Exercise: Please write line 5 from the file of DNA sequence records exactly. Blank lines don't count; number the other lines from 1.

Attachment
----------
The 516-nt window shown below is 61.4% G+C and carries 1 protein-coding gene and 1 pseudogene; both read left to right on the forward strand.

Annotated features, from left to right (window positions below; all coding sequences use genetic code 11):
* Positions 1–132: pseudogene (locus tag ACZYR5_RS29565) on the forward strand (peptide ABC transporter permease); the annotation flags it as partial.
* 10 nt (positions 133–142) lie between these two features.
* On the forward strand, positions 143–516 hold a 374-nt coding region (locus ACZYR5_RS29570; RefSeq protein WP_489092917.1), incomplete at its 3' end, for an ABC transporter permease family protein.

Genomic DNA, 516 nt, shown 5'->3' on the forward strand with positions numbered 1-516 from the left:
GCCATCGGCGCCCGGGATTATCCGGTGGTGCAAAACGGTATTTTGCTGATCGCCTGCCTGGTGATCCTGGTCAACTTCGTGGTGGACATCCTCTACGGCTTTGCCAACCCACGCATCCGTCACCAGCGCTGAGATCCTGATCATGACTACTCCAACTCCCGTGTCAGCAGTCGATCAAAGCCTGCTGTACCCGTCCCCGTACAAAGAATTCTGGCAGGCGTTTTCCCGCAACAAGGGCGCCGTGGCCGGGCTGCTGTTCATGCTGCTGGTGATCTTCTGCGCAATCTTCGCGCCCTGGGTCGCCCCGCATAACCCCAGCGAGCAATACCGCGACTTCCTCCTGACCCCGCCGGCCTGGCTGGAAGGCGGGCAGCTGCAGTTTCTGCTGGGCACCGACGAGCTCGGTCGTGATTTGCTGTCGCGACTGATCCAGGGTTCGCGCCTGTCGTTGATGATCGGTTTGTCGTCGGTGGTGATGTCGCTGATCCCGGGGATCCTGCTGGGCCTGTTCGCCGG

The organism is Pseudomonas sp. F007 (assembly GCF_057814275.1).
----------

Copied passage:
* On the forward strand, positions 143–516 hold a 374-nt coding region (locus ACZYR5_RS29570; RefSeq protein WP_489092917.1), incomplete at its 3' end, for an ABC transporter permease family protein.